52 The Police Reform Bill also makes changes to the powers to remove senior officers in appropriate cases. The changes will allow action to be taken much more effectively when the interests of efficiency and effectiveness make it necessary for a chief officer to step down. The circumstances in which such powers might be used will of course be rare, but we need to ensure that effective powers are available where necessary, including powers to require the suspension of a chief officer where that is necessary in the interests of maintaining public confidence.
My hon. Friend will understand that it would not be right for me to comment on the merits of individual cases. In the case of the former deputy chief constable of Sussex, I should put it on record that I have not seen the medical assessment that led the police authority to its decision, and nor would it be right for me to do so. It is worth saying, however, that our general approach to such issues was set out in paragraph 6.46 of the White Paper on police reform. The Government believe that it is unacceptable for sickness or medical retirement to be used as a means of avoiding discipline.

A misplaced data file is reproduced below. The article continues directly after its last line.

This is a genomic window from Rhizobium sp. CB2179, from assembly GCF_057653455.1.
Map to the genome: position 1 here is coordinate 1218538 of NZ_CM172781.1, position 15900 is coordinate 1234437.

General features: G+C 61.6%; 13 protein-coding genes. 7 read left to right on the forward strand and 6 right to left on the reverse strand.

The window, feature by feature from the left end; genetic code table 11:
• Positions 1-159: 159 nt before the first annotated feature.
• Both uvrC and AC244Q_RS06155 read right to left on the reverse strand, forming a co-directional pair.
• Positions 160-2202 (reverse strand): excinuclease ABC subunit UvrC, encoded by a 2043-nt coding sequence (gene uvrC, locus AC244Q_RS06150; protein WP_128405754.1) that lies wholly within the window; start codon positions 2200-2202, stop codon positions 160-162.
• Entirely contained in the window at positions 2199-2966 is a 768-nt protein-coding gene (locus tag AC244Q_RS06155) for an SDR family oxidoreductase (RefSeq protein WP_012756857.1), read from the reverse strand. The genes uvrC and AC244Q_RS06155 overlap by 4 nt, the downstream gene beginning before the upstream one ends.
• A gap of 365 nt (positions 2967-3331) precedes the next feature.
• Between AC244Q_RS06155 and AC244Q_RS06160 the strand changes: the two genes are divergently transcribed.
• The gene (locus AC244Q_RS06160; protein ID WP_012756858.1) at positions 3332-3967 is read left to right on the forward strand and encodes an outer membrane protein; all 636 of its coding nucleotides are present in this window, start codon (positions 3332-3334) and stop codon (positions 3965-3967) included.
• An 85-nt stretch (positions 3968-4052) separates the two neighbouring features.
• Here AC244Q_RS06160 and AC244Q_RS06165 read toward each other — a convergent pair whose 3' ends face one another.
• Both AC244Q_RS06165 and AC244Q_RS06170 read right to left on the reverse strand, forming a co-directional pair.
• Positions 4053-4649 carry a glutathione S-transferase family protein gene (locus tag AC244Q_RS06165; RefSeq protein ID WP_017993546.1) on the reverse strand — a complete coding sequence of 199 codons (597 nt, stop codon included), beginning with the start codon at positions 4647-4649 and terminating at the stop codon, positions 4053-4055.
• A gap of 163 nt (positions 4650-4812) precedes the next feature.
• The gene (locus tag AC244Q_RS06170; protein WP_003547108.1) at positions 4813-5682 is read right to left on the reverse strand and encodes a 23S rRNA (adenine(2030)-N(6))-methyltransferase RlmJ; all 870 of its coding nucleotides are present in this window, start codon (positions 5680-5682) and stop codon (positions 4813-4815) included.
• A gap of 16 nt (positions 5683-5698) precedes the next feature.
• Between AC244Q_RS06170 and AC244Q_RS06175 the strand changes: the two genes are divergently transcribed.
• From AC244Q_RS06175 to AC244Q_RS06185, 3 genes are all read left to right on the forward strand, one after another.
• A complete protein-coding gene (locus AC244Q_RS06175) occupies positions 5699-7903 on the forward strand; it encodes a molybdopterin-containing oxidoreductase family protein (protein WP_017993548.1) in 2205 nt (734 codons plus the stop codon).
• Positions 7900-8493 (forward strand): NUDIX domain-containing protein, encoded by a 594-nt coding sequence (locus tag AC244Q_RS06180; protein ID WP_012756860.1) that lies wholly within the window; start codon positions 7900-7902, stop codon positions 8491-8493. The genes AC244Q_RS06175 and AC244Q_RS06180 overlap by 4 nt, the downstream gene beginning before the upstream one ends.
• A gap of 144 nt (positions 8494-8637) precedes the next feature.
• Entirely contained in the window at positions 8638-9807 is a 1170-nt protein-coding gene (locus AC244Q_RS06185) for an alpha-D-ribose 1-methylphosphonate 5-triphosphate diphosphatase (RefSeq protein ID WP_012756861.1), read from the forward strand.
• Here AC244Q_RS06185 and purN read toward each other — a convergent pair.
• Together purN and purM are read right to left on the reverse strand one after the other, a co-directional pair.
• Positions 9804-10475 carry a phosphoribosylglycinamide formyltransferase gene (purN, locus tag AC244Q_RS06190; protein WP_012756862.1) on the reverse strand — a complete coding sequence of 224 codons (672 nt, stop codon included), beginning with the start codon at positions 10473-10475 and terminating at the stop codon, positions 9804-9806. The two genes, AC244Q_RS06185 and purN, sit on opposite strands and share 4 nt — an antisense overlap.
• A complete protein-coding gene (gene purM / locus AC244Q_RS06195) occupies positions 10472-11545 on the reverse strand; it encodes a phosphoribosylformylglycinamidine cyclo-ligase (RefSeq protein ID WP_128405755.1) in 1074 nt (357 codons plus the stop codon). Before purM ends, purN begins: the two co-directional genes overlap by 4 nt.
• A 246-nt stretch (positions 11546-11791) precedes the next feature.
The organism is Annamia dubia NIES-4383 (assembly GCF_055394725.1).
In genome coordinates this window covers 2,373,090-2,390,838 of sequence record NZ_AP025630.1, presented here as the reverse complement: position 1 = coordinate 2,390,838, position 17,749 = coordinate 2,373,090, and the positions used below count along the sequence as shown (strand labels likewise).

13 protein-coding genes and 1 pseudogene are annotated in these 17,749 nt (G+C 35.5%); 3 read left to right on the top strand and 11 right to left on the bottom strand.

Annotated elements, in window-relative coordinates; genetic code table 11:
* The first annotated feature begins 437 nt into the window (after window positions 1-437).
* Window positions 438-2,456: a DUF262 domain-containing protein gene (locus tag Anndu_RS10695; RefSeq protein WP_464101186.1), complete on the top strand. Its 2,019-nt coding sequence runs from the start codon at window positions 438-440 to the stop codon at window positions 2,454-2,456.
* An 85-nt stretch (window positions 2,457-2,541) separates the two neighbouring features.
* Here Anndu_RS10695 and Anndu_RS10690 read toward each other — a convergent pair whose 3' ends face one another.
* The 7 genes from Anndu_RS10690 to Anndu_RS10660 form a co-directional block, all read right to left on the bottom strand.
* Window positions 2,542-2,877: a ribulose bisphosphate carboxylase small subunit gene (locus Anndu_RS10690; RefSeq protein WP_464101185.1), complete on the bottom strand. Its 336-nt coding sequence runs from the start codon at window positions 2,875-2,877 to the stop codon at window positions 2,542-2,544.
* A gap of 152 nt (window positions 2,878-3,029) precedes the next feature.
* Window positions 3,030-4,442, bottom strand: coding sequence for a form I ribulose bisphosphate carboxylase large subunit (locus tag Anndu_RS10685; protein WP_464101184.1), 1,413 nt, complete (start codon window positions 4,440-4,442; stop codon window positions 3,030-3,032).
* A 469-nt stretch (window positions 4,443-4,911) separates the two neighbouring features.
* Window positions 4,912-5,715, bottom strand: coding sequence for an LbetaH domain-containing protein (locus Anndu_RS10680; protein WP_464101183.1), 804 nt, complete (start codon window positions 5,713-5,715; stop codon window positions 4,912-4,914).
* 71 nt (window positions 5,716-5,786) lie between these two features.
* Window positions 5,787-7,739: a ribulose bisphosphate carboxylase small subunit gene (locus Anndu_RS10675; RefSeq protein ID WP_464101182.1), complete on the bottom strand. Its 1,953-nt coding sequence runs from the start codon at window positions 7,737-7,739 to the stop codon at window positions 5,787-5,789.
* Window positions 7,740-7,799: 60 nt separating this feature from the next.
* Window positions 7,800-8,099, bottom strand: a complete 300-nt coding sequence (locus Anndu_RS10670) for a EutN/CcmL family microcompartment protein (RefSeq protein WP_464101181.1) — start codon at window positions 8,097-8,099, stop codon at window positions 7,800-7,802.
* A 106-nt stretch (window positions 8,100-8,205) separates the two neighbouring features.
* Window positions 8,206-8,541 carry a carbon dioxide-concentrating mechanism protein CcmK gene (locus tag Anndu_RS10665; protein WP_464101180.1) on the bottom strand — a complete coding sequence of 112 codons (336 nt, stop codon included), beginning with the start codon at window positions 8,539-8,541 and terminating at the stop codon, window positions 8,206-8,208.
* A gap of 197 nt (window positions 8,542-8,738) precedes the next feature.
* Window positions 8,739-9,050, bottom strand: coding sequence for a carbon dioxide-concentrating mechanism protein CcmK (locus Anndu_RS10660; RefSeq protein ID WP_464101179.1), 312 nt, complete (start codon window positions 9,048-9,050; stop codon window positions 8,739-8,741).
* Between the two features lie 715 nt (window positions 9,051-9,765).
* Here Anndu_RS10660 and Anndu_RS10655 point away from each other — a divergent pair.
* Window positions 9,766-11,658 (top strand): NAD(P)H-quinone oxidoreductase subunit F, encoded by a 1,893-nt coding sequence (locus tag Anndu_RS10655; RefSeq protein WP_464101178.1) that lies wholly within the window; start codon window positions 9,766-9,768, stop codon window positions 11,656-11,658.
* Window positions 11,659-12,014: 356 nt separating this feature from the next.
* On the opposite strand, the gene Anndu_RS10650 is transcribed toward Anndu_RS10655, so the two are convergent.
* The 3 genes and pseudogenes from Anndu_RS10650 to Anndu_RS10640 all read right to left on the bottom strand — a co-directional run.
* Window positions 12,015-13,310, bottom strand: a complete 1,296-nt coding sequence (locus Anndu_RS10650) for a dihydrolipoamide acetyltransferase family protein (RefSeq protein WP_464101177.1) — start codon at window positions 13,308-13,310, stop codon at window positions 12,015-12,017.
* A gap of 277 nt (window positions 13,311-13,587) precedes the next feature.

Regulations already allow for disciplinary hearings to go ahead in the absence of the accused. That was the change promised four years ago. However, I have to admit that the power is not used very frequently. So we will provide strong support from the centre for firm management action to proceed with hearings in all but the most exceptional cases.